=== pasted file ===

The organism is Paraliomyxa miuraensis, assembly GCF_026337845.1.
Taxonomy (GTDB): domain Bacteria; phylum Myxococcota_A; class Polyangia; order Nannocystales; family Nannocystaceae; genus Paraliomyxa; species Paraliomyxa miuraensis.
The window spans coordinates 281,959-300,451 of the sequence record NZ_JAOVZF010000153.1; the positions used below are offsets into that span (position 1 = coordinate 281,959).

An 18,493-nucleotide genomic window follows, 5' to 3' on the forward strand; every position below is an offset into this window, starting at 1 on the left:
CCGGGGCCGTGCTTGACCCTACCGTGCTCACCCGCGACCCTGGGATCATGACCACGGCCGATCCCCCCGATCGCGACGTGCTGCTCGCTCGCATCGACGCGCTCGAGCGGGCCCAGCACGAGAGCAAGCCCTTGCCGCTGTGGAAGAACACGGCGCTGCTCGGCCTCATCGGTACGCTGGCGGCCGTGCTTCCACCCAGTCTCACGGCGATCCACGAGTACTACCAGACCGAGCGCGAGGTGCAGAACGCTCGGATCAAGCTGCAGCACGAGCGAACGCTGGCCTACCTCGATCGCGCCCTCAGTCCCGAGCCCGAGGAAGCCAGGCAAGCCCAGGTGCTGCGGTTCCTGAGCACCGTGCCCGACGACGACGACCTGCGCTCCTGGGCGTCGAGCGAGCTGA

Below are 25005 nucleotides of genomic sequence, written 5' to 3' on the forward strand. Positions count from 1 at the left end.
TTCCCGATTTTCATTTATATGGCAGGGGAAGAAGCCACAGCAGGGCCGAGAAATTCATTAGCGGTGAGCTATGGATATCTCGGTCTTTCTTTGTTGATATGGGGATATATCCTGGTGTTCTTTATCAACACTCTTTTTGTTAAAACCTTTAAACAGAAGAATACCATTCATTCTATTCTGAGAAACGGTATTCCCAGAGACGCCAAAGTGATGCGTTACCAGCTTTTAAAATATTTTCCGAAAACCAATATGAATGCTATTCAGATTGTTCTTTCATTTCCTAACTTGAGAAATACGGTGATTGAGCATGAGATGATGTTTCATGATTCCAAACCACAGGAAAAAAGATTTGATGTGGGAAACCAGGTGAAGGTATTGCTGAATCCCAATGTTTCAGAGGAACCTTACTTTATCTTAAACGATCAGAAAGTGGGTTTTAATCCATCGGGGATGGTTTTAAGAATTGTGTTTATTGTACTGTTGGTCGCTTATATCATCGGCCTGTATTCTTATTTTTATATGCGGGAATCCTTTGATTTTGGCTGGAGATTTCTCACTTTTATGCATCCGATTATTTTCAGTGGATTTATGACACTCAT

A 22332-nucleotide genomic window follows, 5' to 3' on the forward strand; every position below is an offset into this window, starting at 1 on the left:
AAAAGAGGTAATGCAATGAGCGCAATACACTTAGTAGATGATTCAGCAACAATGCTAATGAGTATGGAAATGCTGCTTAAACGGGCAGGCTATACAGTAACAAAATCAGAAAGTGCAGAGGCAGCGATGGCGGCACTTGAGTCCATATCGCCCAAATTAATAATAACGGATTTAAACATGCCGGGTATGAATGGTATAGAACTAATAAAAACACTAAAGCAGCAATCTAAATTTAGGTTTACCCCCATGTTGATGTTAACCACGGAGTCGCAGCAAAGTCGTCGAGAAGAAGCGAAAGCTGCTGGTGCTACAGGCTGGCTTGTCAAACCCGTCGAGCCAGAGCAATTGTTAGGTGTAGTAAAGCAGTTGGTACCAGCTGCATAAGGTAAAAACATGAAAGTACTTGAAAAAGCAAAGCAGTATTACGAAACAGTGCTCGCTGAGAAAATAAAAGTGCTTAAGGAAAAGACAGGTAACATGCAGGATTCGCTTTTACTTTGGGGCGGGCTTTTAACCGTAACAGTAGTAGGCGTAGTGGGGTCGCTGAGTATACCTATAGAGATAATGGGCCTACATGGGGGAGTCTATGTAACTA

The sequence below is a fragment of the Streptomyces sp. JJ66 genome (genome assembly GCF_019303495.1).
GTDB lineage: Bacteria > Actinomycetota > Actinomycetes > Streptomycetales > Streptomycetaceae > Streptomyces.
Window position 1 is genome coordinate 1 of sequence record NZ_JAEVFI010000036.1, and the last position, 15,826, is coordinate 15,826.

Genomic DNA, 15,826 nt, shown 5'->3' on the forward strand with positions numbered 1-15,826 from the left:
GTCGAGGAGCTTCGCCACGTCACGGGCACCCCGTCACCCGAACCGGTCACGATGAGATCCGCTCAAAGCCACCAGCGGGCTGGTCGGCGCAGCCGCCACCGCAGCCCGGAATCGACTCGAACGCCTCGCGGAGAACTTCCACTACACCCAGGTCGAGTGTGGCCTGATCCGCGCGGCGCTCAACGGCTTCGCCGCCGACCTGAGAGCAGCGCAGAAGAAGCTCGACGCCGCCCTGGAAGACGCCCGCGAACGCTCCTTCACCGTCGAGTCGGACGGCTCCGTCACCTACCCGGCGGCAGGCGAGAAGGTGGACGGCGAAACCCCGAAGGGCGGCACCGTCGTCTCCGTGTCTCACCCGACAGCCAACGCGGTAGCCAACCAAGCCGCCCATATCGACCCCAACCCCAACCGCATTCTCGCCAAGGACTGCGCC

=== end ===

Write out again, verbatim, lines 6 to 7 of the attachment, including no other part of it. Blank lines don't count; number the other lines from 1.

Below are 25005 nucleotides of genomic sequence, written 5' to 3' on the forward strand. Positions count from 1 at the left end.
TTCCCGATTTTCATTTATATGGCAGGGGAAGAAGCCACAGCAGGGCCGAGAAATTCATTAGCGGTGAGCTATGGATATCTCGGTCTTTCTTTGTTGATATGGGGATATATCCTGGTGTTCTTTATCAACACTCTTTTTGTTAAAACCTTTAAACAGAAGAATACCATTCATTCTATTCTGAGAAACGGTATTCCCAGAGACGCCAAAGTGATGCGTTACCAGCTTTTAAAATATTTTCCGAAAACCAATATGAATGCTATTCAGATTGTTCTTTCATTTCCTAACTTGAGAAATACGGTGATTGAGCATGAGATGATGTTTCATGATTCCAAACCACAGGAAAAAAGATTTGATGTGGGAAACCAGGTGAAGGTATTGCTGAATCCCAATGTTTCAGAGGAACCTTACTTTATCTTAAACGATCAGAAAGTGGGTTTTAATCCATCGGGGATGGTTTTAAGAATTGTGTTTATTGTACTGTTGGTCGCTTATATCATCGGCCTGTATTCTTATTTTTATATGCGGGAATCCTTTGATTTTGGCTGGAGATTTCTCACTTTTATGCATCCGATTATTTTCAGTGGATTTATGACACTCAT